Friday, January 3, 2014

Amanda's Favorite Cookies

     This post is exactly what it claims to be: the recipe for Amanda's favorite cookies. I don't make them that often because I prefer drop cookies to cutout cookies, but sometimes she gets to pestering me about it and won't stop until I make them. So I figured I'd share them with you! They're kind of a strange cookie: chocolatey through and through, but very light and flaky in texture, almost closer to a pastry than a cookie. 

     The original recipe is out of a book my friend Elise gave me once (it's this one right here, if you're curious). They're called "pressed chocolate cookies" in the book, but I always call them chocolate envelopes, because that's more descriptive. Read on and I'll show you how I make them! 

     First up, gather your ingredients. 

     You'll need:

     1 1/3 cups flour

     2 tablespoons cocoa powder
     2/3 cup softened butter
     3/4 cup sugar
     1 egg yolk
     chocolate discs, chunks, or whatever else you want to cram inside the cookies

     First up, preheat the oven to 375 degrees, and grease a baking sheet with butter or cooking spray. Then mix the flour and cocoa together in a medium bowl. In another bowl, a large one this time, beat together the sugar and butter, then add in the egg yolk and beat some more. When it's all combined, add the dry ingredients from the medium bowl to the large bowl and beat until everything is nicely mixed up. The dough will look really crumbly. Like this!  

     Now, the original recipe says to refrigerate for at least 30 minutes, but I think they put that in there just to screw with everybody. Don't do that. This dough is so crumbly and dry that if you chill it, it will never, ever roll out without cracking apart. You have to do the opposite and warm it up a bit by kneading it and squishing it with your hands until it starts to hold together. Once it holds its shape, throw down some flour and start rolling it out. It's very important to also flour your rolling pin, because the dough can start to pull up and tear if you're not very gentle with it. It's kind of a pain in the tush, but suffering makes the cookies taste better. Once the dough is rolled out pretty thin (1/8 of an inch if you can get it there, thicker if you get tired of rolling and decide where it's at is good enough), cut a whole bunch of circles out with the cookie cutter/glass of your choice. I use a little biscuit cutter.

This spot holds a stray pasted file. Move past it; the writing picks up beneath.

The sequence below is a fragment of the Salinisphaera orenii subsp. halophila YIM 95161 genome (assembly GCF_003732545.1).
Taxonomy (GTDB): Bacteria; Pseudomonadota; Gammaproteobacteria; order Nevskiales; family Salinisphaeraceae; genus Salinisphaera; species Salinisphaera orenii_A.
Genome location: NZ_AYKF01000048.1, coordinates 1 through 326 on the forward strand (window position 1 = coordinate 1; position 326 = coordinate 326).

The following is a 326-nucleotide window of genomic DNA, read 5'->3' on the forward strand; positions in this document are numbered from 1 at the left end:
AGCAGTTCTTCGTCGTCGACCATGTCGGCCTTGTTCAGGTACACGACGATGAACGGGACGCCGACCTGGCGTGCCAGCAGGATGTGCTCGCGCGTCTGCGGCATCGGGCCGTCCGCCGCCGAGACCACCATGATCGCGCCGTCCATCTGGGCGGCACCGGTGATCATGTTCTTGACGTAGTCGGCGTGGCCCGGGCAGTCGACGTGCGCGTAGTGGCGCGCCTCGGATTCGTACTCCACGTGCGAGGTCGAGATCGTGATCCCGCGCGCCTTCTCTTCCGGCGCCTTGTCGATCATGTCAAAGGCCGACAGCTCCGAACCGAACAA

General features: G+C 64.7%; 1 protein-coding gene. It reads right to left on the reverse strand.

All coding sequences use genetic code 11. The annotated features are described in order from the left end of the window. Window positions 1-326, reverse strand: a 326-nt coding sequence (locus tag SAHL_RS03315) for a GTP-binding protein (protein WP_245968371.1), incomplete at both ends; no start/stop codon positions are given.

See how the dough stuck to the counter a little in the missing cookie's spot? Flour, flour, flour your surfaces, friends. Don't be like me! 

     Once they're all cut out, it's assembly time! Just place your chocolate disc (or whatever else you're using) in the center, put another cut-out on top, then press the edges together with a fork to seal them. 

     Plop 'em on the prepared baking sheet and bake them for about 8 minutes. I always start with 7 and then keep a close eye on them, because I like my cookies to essentially just be heated-up dough, but if you like a crisper cookie, let them go a little longer. When they've spread out just a bit and the edges start to set, take them out and let them cool on a wire rack. They'll still seem a little underdone when you first take them out, but they'll continue to set juuuuust enough while they cool, which is what makes their divinely odd gooey-but-kind-of-crispy texture. 

     Then they're done! Enjoy them while you can, because a batch only makes about a dozen, so they go fast. 

No comments:

Post a Comment